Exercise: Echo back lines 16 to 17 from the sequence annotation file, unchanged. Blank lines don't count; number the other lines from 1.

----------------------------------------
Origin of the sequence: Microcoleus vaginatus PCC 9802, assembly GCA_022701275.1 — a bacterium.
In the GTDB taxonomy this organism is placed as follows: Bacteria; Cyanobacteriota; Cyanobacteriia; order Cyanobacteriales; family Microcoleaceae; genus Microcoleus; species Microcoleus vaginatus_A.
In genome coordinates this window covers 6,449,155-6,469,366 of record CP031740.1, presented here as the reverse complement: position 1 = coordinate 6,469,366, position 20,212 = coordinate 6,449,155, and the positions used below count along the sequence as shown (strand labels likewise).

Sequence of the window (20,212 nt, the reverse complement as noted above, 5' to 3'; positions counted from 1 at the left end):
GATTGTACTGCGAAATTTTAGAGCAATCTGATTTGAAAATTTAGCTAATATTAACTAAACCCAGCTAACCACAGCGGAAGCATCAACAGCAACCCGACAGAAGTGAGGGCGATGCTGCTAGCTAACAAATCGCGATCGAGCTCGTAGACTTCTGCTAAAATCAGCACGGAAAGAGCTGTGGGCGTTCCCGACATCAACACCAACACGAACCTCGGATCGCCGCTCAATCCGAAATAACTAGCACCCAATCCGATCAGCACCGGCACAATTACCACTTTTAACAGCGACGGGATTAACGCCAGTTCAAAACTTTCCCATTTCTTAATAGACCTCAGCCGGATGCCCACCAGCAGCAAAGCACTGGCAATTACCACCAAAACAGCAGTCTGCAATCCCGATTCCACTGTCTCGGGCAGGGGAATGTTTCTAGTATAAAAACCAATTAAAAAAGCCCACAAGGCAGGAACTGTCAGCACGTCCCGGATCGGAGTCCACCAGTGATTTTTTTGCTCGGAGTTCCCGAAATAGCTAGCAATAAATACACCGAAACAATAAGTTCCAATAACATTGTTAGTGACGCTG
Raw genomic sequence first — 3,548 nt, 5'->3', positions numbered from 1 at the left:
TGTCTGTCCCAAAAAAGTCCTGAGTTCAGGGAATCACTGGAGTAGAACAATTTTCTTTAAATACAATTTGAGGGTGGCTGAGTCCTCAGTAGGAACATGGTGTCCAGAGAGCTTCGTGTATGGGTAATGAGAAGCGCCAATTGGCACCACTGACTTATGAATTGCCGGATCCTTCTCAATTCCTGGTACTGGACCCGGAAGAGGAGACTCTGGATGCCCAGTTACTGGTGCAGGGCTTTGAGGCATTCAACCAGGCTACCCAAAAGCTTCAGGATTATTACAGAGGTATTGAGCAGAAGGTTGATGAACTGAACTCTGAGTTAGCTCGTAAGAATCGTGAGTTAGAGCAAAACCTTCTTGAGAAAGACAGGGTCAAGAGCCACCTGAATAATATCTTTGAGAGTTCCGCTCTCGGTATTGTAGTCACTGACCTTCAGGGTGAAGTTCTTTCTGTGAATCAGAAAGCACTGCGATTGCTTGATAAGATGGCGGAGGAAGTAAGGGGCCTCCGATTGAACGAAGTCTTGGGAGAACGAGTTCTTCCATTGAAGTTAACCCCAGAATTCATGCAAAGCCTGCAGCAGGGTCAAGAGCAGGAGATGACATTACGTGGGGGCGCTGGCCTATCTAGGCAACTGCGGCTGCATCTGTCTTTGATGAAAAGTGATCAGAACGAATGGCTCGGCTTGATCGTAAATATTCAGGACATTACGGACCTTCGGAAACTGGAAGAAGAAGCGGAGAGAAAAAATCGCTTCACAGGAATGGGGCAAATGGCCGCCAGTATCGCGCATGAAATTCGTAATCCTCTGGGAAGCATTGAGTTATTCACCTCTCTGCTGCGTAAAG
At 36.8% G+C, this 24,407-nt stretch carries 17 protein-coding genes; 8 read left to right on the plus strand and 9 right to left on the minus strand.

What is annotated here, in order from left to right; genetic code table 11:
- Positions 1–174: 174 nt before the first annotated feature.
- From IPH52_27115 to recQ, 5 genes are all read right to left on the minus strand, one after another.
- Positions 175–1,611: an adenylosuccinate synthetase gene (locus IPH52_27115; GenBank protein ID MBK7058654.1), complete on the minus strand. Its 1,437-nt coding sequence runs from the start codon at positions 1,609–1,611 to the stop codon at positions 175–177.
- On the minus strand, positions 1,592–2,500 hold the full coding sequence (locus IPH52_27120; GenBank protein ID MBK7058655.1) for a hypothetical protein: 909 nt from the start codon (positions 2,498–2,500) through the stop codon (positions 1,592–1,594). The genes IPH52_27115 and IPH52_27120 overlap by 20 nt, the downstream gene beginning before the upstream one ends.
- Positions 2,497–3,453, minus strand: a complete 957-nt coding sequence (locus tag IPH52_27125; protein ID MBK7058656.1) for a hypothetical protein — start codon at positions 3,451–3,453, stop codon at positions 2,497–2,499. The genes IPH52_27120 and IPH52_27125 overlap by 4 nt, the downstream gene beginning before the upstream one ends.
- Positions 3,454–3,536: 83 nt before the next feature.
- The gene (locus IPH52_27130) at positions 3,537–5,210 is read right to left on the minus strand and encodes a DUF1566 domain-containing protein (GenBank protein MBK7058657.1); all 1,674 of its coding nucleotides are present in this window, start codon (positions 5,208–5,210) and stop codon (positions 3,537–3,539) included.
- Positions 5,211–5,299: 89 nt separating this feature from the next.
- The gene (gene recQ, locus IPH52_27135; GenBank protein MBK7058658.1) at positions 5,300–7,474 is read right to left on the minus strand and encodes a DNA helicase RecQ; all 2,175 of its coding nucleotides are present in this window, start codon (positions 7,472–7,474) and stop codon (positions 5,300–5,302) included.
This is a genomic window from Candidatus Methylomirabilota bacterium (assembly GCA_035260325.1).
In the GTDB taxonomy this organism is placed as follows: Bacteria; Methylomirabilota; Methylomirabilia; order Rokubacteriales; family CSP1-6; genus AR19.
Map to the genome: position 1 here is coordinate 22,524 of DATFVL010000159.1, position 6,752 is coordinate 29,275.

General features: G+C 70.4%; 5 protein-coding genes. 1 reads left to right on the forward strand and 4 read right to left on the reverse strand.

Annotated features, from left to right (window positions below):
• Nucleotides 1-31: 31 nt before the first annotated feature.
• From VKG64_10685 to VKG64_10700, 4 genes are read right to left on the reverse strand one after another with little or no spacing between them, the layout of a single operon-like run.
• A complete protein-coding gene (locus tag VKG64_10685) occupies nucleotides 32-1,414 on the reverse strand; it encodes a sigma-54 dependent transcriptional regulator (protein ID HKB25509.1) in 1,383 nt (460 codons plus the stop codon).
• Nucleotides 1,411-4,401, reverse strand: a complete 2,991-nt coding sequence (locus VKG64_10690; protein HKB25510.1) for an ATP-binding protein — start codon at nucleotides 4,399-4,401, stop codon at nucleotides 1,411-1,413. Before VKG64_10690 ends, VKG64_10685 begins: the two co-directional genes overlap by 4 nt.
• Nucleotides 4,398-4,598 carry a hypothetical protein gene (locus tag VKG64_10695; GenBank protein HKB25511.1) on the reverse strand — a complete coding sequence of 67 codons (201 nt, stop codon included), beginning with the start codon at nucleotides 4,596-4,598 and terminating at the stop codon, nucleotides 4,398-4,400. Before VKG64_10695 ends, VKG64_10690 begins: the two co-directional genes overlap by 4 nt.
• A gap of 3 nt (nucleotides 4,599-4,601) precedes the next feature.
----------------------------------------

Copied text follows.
- The gene (locus IPH52_27130) at positions 3,537–5,210 is read right to left on the minus strand and encodes a DUF1566 domain-containing protein (GenBank protein MBK7058657.1); all 1,674 of its coding nucleotides are present in this window, start codon (positions 5,208–5,210) and stop codon (positions 3,537–3,539) included.
- Positions 5,211–5,299: 89 nt separating this feature from the next.